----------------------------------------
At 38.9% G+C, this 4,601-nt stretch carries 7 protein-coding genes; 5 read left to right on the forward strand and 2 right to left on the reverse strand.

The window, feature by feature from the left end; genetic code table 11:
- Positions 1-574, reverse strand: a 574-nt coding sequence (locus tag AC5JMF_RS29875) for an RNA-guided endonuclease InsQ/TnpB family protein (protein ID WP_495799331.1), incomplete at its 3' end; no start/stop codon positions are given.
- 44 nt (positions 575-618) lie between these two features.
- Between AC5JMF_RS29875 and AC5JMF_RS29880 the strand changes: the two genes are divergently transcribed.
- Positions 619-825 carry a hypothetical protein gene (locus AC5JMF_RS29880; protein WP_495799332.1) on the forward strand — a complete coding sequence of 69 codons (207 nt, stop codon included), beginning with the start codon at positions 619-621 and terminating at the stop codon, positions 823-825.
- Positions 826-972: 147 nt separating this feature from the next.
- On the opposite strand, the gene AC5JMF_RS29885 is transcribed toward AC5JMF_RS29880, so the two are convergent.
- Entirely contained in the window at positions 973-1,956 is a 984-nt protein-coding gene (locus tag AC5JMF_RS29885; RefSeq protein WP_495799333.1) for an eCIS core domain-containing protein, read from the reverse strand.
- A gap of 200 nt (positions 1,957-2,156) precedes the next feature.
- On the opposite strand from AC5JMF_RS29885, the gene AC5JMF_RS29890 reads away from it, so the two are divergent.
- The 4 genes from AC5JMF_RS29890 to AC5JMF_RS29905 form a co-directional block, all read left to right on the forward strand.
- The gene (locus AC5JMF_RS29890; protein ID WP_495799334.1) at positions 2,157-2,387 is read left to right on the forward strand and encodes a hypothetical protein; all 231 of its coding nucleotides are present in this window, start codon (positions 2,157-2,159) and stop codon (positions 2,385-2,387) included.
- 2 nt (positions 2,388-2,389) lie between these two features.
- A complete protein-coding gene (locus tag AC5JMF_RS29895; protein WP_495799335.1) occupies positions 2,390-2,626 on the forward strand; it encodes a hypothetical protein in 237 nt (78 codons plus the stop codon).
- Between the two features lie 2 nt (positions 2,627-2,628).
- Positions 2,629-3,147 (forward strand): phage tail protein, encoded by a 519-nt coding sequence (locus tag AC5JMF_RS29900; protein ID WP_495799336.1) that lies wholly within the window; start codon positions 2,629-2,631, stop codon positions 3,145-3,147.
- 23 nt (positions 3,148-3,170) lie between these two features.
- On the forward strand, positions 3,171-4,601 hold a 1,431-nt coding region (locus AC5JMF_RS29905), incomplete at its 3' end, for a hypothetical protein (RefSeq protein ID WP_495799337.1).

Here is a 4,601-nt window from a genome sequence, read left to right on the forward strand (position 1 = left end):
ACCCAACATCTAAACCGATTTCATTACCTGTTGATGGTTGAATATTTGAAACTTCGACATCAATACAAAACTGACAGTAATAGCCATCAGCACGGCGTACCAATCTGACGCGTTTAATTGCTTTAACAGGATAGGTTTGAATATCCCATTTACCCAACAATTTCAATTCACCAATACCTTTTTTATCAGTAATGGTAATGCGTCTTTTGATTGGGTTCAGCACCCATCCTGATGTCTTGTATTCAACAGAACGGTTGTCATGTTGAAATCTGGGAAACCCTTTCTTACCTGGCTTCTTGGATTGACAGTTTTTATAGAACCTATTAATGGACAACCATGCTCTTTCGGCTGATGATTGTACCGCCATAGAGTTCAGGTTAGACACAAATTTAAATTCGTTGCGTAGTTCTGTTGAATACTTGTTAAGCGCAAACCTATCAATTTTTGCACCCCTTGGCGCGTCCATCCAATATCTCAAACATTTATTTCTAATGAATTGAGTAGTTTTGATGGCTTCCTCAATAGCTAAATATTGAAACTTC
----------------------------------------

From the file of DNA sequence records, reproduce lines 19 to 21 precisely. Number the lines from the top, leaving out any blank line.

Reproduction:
- On the forward strand, positions 3,171-4,601 hold a 1,431-nt coding region (locus AC5JMF_RS29905), incomplete at its 3' end, for a hypothetical protein (RefSeq protein ID WP_495799337.1).

Here is a 4,601-nt window from a genome sequence, read left to right on the forward strand (position 1 = left end):
ACCCAACATCTAAACCGATTTCATTACCTGTTGATGGTTGAATATTTGAAACTTCGACATCAATACAAAACTGACAGTAATAGCCATCAGCACGGCGTACCAATCTGACGCGTTTAATTGCTTTAACAGGATAGGTTTGAATATCCCATTTACCCAACAATTTCAATTCACCAATACCTTTTTTATCAGTAATGGTAATGCGTCTTTTGATTGGGTTCAGCACCCATCCTGATGTCTTGTATTCAACAGAACGGTTGTCATGTTGAAATCTGGGAAACCCTTTCTTACCTGGCTTCTTGGATTGACAGTTTTTATAGAACCTATTAATGGACAACCATGCTCTTTCGGCTGATGATTGTACCGCCATAGAGTTCAGGTTAGACACAAATTTAAATTCGTTGCGTAGTTCTGTTGAATACTTGTTAAGCGCAAACCTATCAATTTTTGCACCCCTTGGCGCGTCCATCCAATATCTCAAACATTTATTTCTAATGAATTGAGTAGTTTTGATGGCTTCCTCAATAGCTAAATATTGAAACTTC